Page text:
HIGH SCHOOL HEROES, was an article published in the Smallville Torch, during the week of October 8-15, 2002, it was written by Lana Lang.


After the storm left Smallville in shambles, a bright light emerged from behind the eerie dark clouds--high school heroes got up off the ground, brushed themselves off and looked for ways to help people.

As soon as students realized their families were fine, the kids scattered like lightning bugs. Some who had volunteered at the Smallville Retirement Center last year hurried over to see if help was needed. Miraculously, the parking lot took the brunt of the twister, and the residents inside the building were safe and sound. But our elderly citizens needed some comforting, and a dozen or so students were there to help. When a person's scared, it's nice to feel like someone's looking out for you.

When all of the wounded--like me--lined the halls of the Smallville Medical Center, an interesting thing happened. Over 17 healthy Smallville High students also showed up, volunteering to donate blood. Dr. Kenneth Ruddzehn had never seen anything like it before. "This disaster brought out the best in all of us. Some of the teenagers who came to donate blood ended up volunteering at the front desk or fetching supplies and the like. They just needed to help out," Ruddzehn recalled.

Some other students assisted our law enforcement officials, firefighters and paramedics. Janine Owaw, a junior and the only female member of the wrestling team, and fellow wrestler David Kelley followed firefighters in Owaw's truck and helped the professionals remove tree limbs and debris, rescuing several trapped residents. Professes Owaw, "I was so happy to be able to save people. Principal Kwan always told us to 'give back to the community.' I feel I honored him by helping out." Kelley remembers finding a dog that had stopped breathing. Fireman Josh Kelley (no relation) handed the student an oxygen mask, which David held up to the dog's snout. "After awhile," exclaimed David, "the dog's chest starting moving, and she started breathing. It was so cool! What a great feeling!"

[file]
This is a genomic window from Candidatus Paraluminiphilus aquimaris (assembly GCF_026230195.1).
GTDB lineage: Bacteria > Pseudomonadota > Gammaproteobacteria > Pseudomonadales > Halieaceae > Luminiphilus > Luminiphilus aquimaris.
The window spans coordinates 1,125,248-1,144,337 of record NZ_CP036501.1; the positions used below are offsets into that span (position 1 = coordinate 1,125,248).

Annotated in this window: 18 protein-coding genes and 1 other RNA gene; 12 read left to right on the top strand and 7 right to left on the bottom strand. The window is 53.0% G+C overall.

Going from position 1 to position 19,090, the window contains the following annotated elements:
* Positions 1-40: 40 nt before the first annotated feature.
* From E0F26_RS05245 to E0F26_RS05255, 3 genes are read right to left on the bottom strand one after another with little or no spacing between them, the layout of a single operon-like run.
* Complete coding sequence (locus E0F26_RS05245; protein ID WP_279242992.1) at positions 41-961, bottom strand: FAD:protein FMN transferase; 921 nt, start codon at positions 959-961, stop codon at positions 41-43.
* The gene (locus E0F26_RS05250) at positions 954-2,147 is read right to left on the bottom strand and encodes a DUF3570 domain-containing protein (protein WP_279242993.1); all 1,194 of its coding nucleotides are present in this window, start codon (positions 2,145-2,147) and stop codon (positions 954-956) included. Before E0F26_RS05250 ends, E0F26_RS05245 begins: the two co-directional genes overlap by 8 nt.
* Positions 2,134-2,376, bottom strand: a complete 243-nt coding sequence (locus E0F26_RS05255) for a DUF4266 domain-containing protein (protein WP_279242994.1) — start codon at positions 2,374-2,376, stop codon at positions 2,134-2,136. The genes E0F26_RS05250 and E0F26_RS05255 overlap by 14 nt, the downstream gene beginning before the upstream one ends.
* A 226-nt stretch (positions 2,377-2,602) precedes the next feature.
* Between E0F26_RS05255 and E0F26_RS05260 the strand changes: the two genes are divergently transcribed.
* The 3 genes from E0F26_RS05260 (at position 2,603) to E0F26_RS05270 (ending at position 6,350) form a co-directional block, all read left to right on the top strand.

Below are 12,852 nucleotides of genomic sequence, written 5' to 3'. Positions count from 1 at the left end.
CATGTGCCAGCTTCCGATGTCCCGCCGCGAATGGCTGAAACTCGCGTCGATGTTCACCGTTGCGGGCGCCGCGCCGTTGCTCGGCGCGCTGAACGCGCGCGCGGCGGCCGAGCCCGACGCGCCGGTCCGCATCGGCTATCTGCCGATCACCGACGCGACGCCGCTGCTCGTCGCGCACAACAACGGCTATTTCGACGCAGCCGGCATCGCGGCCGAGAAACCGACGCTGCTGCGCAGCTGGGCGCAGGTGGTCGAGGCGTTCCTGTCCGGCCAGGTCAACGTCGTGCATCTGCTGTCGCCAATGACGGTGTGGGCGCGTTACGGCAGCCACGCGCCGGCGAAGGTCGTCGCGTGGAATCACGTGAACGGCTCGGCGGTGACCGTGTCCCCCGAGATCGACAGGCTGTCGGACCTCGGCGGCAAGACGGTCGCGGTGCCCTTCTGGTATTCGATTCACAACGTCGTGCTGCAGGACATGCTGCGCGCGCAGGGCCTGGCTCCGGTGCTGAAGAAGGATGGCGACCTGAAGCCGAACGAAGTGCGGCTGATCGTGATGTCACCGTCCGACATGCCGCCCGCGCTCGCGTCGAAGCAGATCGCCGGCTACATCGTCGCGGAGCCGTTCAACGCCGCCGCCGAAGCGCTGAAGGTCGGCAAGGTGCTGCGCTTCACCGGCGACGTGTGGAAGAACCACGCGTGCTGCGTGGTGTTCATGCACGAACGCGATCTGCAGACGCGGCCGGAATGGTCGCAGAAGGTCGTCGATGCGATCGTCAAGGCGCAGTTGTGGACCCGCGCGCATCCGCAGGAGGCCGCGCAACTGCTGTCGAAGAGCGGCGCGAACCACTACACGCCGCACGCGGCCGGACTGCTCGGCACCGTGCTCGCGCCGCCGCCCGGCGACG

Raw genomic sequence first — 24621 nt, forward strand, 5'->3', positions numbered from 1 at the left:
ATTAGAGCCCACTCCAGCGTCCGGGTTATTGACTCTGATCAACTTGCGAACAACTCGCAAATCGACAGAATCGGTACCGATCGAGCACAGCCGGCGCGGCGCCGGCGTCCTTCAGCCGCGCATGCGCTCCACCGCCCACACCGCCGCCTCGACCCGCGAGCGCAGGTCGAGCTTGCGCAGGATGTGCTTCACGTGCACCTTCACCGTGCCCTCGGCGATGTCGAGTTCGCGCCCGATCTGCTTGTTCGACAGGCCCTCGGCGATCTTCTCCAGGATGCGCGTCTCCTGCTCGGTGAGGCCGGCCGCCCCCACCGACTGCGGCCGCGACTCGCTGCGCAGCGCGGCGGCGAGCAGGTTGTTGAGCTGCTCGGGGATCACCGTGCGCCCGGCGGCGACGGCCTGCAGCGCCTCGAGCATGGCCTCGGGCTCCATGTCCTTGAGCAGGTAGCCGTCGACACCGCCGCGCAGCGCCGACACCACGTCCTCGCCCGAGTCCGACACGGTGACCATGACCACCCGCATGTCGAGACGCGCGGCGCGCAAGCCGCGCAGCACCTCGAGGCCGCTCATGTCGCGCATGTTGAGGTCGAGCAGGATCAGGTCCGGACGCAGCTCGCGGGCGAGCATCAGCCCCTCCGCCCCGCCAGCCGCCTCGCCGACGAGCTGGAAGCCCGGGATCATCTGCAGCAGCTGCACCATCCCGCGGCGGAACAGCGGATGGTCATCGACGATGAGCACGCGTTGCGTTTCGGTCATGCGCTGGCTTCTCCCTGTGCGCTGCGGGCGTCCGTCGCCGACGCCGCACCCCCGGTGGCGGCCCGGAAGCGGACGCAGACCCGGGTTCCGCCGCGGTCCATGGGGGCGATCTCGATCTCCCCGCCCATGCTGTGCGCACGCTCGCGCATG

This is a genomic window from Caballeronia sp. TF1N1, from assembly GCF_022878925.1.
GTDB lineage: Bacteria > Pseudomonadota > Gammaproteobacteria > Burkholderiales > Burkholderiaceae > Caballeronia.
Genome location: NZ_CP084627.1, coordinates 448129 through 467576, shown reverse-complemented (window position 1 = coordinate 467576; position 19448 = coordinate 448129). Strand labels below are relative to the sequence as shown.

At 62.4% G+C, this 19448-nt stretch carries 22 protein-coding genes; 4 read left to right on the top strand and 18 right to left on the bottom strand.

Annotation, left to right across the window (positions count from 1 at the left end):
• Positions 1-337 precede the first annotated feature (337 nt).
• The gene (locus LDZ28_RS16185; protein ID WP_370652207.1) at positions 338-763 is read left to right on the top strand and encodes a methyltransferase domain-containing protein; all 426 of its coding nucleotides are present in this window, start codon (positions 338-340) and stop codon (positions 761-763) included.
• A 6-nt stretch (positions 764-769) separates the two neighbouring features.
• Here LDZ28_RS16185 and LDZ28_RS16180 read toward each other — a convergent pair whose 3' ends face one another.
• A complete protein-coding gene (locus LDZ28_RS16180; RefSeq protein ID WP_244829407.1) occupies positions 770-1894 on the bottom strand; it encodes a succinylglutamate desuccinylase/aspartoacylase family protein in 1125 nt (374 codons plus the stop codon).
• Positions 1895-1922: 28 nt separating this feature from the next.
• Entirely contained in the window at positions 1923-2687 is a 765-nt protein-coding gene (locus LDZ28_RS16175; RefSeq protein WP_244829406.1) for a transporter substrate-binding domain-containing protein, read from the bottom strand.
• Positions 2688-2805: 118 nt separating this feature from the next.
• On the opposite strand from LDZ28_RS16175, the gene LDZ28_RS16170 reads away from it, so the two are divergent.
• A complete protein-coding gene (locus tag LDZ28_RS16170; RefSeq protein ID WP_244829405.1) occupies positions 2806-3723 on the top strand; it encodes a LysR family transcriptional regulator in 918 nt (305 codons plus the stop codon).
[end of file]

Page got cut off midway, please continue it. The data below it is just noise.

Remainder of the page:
Smallville sophomores Sam Varley and Tim Stern rode in the squad car with Deputy Birdego, assisting him as he checked on residents. "We came upon a garage that was nearly destroyed," explained Varley. "We heard moaning. There were two old people trapped under the rubble. We lifted all of the debris away and rescued them. It made me feel needed."

Downtown merchants marveled at the number of students who helped them keep watch over their stores. The tornado blew out several storefront windows, breaching security. Again, several students came to the rescue and assisted owners and managers in guarding the buildings until the windows could get boarded up.

The Talon was quickly converted into a Red Cross relief center. After my own treatment at the medical center, I joined my fellow Crows at the Talon, assisting wherever we were needed--serving fresh coffee, working the phones, administering first aid and just plain talking to those who needed to talk.

Adults don't normally turn to kids for help. But this time we were needed, and we answered the call. Who knows? Maybe help is disguised in a Smallville High T-shirt wearing a backpack filled with notebooks and pens.

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